Repatriating back to your home country after a lengthy spell living and working abroad can be as daunting as moving away. The financial issues are just as complex too!
Make sure that you don't get caught out by some of the financial pitfalls and prepare with my 5 step plan.
Financial Advisors aren't mind readers! Before any pending move it is vital that you contact your Financial Advisor to discuss any possible implications and decide on how you are going to keep in contact after leaving. Try to do this as early as possible.
If you have lost contact with your advisor, don't panic! I can help
Repatriating is expensive! Most companies offer fantastic packages to encourage staff to relocate abroad, these can include medical insurance, life insurance, a relocation package, hardship allowance, eduction fees and accomodation costs. The majority don't offer the same benefits when a contract expires or is terminated and someone is repatriating. I always suggest that my clients have a transition fund that is liquid to ease them into their new lives back home.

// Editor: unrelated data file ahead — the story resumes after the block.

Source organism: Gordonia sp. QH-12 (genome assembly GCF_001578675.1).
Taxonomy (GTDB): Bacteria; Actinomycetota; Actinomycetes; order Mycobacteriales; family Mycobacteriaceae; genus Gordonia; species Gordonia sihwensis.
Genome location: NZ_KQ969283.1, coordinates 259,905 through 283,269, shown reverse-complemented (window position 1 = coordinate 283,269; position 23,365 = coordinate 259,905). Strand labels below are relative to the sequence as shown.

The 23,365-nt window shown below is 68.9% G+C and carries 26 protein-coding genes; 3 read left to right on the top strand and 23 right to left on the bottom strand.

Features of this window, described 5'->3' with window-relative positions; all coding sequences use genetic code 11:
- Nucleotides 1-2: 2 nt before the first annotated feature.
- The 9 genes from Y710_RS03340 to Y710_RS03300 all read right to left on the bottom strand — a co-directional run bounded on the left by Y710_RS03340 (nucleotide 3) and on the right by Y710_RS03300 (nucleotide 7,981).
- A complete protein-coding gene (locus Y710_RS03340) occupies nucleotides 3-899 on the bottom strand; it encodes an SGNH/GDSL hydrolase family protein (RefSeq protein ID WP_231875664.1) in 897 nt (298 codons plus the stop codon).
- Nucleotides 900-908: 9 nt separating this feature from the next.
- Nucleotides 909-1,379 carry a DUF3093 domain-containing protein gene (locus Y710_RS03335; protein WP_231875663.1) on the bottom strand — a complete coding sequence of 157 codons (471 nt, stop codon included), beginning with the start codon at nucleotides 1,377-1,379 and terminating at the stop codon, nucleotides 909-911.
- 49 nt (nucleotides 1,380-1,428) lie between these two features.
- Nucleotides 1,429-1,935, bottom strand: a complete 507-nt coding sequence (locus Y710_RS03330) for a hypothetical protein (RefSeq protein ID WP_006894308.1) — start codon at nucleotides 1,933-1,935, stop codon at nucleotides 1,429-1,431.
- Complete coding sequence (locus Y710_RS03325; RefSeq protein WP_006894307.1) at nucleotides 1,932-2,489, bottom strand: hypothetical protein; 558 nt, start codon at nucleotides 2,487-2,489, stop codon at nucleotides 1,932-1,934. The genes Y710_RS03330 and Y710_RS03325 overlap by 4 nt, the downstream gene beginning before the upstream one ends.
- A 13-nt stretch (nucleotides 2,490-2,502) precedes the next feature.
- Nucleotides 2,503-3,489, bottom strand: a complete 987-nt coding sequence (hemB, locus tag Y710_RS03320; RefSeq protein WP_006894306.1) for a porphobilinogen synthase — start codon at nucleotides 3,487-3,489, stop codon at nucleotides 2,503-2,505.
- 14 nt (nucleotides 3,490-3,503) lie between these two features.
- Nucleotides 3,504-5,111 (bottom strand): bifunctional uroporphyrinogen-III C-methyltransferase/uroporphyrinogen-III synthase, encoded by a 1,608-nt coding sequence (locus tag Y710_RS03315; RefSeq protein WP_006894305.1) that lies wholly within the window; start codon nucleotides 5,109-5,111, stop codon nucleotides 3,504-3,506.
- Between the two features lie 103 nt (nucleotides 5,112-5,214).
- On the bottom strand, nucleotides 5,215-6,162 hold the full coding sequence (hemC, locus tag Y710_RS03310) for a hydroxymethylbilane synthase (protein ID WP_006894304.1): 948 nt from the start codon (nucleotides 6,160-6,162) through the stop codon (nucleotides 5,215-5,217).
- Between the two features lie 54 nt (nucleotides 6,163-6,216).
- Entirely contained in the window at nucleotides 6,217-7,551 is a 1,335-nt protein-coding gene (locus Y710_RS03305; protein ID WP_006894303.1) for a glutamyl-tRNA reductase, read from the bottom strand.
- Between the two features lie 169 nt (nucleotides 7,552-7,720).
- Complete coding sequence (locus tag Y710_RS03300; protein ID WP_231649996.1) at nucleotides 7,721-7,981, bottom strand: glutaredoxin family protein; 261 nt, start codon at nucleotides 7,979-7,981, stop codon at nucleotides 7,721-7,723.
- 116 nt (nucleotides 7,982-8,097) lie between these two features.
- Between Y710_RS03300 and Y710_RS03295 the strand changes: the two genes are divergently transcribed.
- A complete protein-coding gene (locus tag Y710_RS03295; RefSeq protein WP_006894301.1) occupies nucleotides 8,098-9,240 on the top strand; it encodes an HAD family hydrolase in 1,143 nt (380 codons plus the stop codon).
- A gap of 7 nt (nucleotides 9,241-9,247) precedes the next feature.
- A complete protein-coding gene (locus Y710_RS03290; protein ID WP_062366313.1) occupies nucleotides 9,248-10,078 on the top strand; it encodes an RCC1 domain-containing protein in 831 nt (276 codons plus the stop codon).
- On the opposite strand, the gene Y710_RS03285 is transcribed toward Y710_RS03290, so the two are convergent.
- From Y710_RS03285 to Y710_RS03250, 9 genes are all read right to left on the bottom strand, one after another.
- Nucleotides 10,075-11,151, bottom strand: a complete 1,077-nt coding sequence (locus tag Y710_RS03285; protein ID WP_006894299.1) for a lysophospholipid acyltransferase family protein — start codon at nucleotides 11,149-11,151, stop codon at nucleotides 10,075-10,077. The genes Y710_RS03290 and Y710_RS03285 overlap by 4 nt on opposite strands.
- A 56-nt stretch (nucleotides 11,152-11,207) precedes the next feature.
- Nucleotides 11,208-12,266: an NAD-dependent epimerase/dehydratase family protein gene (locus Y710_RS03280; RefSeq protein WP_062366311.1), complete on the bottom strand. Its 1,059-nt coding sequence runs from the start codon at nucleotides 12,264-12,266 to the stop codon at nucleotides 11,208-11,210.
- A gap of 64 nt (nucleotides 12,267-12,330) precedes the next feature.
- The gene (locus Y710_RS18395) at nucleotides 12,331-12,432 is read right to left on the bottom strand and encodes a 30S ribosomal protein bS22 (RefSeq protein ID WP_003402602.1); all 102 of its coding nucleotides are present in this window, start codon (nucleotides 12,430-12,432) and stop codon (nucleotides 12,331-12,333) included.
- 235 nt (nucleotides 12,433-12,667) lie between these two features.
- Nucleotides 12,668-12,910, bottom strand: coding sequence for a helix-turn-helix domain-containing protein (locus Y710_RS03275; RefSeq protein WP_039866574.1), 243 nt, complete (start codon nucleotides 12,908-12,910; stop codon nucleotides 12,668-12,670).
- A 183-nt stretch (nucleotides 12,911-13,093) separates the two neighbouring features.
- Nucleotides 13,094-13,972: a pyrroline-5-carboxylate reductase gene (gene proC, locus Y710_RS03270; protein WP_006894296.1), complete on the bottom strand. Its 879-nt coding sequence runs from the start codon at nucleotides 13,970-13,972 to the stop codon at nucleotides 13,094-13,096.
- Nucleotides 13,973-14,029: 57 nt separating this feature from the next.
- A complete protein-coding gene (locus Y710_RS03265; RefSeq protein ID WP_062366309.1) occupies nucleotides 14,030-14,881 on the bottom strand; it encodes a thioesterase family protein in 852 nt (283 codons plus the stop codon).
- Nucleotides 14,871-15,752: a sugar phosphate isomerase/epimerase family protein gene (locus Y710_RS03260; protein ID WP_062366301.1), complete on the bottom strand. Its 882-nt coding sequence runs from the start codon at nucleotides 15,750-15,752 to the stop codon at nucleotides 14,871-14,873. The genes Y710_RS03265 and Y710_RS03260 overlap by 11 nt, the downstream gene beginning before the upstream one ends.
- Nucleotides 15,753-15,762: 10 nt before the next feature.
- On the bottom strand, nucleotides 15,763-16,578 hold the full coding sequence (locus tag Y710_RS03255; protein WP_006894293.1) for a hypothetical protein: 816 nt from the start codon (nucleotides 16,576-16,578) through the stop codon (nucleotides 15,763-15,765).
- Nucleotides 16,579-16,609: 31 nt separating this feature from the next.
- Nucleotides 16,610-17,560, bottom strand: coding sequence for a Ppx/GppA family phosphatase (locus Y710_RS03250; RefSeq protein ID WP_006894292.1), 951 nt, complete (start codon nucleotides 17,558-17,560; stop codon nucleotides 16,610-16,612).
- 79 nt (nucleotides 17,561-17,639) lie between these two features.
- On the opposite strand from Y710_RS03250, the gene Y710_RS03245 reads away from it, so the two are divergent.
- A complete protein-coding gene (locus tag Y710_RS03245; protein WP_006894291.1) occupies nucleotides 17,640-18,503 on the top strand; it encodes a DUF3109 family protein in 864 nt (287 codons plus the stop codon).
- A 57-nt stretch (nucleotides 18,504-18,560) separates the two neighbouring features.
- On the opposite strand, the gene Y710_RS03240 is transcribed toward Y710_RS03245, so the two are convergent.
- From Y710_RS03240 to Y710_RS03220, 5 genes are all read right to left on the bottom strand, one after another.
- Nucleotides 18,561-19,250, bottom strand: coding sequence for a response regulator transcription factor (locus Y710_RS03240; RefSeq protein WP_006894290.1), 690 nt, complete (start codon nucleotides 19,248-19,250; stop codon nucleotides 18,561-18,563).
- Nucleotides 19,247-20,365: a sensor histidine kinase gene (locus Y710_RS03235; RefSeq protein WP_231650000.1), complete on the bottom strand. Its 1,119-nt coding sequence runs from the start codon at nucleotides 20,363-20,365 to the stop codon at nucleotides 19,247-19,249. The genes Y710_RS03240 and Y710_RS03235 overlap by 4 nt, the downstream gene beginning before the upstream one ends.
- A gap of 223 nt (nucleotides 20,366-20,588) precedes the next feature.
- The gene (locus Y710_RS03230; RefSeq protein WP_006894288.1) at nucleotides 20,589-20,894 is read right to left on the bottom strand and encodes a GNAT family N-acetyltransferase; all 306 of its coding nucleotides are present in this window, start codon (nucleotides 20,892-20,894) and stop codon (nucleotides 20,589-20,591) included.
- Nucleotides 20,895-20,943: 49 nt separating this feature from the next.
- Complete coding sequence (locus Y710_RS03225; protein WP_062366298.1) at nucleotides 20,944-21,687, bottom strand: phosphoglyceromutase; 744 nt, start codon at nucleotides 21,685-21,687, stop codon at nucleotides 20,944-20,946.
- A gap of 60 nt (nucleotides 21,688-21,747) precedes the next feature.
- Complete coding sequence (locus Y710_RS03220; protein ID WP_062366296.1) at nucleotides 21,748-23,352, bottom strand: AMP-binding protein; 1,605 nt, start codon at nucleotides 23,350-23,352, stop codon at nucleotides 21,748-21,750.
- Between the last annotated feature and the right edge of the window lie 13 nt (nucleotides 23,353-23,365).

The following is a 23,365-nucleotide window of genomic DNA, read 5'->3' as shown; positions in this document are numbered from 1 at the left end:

Regular Savings Plans, Lump Sum Investments, QROPS (Qualifying Recognised Overseas Pension Scheme) and SIPP (Self-Invested Personal Pension) may have tax implications when returning home to your country of origin. It is vital to get advice on the structure of these investments from your Financial Advisor and then seek independent tax advice to avoid any unnecessary suprisese.
With larger disposable incomes, expatriates can build up substantial amounts of money that may need converting to their local currency. Banks don't offer the most competitive exchange rates and there are currency brokers that may save you a lot of money on the Foreign-Exchange Rate. Contact me and I will put you intouch with several reputable regulated FX brokers.
Current Finances In Your Host Country
Make sure that you pay off all debts and close any unnecessary accounts. Some expats neglect to do this but remember that you may want to return for work in the future or visit friends.